The agreement also enables Applied Micro Circuits, of San Diego, to license the Power architecture, which is the technology that is common in all of IBMs Power processors.
A spokesman for IBM, of Armonk, N.Y., said the deal—expected to close this quarter—illustrates the companys push to grow the Power platform by opening up the architecture, allowing third parties to build custom chips and software based on the technology.
Applied Micro Circuits, which builds chips for networking and storage devices, will acquire three processors within the PowerPC 400 line, though IBM will retain the core technology of the processors as well as some digital video products that also are part of the 400 family.
The company will be able to market the chips in the embedded market. IBM will continue manufacturing the processors for the company.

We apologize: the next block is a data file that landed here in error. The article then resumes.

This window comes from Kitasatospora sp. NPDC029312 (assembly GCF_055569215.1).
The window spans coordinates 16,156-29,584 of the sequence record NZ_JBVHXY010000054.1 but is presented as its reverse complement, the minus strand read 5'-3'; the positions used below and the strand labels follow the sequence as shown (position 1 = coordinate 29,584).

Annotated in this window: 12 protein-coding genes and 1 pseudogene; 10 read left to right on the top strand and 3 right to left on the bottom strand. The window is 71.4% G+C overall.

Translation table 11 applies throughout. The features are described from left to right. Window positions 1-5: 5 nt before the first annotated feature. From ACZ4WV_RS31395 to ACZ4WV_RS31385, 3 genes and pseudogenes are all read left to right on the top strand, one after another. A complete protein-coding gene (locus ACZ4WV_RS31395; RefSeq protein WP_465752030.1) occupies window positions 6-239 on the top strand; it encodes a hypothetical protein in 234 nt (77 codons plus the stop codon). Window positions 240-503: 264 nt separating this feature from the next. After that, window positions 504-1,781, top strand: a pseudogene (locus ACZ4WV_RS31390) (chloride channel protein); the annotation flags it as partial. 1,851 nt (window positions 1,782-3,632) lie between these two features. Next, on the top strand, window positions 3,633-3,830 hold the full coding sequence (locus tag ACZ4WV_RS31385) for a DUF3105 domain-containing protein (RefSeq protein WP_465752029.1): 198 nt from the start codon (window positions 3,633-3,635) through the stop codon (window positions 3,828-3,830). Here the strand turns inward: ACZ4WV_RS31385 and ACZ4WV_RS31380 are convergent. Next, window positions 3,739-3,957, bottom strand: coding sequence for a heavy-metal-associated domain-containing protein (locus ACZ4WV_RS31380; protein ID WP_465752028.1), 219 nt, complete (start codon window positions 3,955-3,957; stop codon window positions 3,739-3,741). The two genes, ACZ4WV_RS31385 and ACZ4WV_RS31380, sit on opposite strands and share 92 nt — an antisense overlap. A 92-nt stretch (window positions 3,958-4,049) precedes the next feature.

IBM offers a growing number of Power processors—including the upcoming Power5 chip, as well as the 700 and 970 series—and is looking to extend the reach of the platform by opening up much of the architecture, though keeping tight control over the core technology.
The company is offering a wide range of software and tools designed to enable third parties to build off the architecture, and will create a portal to make it easier for companies to get information about the platform. IBM also will open Power Architecture Centers around the world.